I live in a neighborhood where home-ownership means lots of upkeep on our houses and yards. Those of us who qualify as aging baby-boomers now find ourselves in the position of hiring someone to help with yard work, mostly lawn mowing. While there are many neighbors with children, not one of those youngsters is even vaguely interested in earning some money by doing the occasional odd job.
All of this brought to mind the different kinds of jobs many of us did as youngsters just to earn a dollar or two for pocket money. Springtime brought the opportunity to clean yards, turn over garden beds, and wash windows. The summer months were perfect for mowing lawns and washing cars, jobs that allowed us to work up a sweat before we headed off for a dip in the Housatonic or, if we were lucky, a neighbor’s pool.
Autumn was a busy time, with raking leaves, helping to clean gutters, and cleaning gardens while winter’s snow storms provided multiple money-earning opportunities. With nothing more than a shovel we could clear the same sidewalks any number of times for our ‘repeat’ customers.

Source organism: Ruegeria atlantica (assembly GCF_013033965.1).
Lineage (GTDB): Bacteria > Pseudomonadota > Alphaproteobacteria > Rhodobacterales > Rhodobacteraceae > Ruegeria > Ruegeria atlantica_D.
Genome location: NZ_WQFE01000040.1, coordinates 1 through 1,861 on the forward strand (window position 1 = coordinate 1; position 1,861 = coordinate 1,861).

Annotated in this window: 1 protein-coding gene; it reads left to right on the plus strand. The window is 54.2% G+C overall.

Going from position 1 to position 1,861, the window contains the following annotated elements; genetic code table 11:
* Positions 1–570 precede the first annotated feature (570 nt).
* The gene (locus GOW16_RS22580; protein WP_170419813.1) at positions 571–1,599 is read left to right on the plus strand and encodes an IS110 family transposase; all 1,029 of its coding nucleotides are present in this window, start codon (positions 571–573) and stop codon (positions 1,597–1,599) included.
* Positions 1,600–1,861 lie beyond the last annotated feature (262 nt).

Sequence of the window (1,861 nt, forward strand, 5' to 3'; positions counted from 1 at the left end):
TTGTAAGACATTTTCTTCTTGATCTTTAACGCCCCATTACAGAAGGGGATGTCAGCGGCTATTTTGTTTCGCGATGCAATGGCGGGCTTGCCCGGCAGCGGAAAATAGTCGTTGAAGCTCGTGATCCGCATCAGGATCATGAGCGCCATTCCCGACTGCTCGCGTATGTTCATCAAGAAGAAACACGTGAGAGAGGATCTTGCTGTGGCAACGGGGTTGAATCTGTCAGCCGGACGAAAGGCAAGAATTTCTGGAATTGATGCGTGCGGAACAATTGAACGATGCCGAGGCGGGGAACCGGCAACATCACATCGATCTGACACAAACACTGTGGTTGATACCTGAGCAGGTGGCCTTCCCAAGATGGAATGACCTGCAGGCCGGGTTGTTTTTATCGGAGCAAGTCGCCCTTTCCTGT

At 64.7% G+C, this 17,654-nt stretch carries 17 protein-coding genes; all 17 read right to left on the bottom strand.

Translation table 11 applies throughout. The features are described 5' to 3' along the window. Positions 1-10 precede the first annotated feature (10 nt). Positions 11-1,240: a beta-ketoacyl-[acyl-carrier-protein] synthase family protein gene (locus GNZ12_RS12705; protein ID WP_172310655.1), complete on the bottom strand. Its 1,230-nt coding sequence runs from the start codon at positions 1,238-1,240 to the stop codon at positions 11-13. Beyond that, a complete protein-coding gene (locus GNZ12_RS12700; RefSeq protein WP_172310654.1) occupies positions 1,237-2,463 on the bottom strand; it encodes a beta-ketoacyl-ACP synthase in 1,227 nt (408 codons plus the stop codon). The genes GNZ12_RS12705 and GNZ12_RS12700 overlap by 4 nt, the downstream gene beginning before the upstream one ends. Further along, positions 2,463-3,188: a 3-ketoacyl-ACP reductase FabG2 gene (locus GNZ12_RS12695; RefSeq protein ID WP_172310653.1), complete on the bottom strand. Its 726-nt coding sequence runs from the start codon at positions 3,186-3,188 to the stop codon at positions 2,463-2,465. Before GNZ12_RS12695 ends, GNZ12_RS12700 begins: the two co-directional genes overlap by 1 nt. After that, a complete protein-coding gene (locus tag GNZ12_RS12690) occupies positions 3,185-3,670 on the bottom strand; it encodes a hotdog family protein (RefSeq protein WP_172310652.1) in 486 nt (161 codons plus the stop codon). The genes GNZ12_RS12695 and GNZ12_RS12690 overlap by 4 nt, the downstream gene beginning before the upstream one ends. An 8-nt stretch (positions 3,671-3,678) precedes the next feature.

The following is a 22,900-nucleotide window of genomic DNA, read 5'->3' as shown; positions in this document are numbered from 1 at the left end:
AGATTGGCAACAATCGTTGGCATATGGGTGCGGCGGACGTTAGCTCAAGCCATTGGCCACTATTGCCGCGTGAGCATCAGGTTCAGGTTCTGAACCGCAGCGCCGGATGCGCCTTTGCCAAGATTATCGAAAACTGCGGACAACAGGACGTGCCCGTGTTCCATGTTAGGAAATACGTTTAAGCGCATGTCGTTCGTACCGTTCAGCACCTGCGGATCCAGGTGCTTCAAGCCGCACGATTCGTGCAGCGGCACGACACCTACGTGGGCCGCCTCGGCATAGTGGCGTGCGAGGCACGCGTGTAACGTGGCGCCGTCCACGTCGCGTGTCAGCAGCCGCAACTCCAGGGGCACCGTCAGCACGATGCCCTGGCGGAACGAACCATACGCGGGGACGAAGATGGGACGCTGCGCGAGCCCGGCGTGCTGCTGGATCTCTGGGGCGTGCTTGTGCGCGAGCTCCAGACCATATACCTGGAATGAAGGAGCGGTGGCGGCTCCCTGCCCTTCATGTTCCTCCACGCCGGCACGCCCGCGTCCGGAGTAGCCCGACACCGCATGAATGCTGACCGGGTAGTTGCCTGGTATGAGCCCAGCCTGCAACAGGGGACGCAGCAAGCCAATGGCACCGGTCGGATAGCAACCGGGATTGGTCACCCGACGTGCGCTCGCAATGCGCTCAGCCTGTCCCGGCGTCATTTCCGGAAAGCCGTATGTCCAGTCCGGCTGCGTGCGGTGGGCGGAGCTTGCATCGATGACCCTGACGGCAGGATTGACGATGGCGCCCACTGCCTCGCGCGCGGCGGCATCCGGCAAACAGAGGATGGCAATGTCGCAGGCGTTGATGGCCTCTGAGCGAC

Enterprising youngsters could deliver newspapers; many boys who lived in larger cities also set up shop outside well-known clubs or restaurants where they would shine shoes for the gentlemen. We girls, of course, had the pleasure of baby-sitting younger tots. In addition to our money we also had the extra benefit of watching television or reading when the children were napping or sleeping.
It seems that today’s youngsters are more reluctant to go outside the home to earn spending money. Oh, there are still newspaper routes but with more newspapers available on-line the number of newspapers has dwindled; not many shoes are in need of shine these days; and for yard work there are lawn companies aplenty.
Perhaps I can hire that husky man from the James Bond movies to cut our lawn. After all, his name was Odd Job.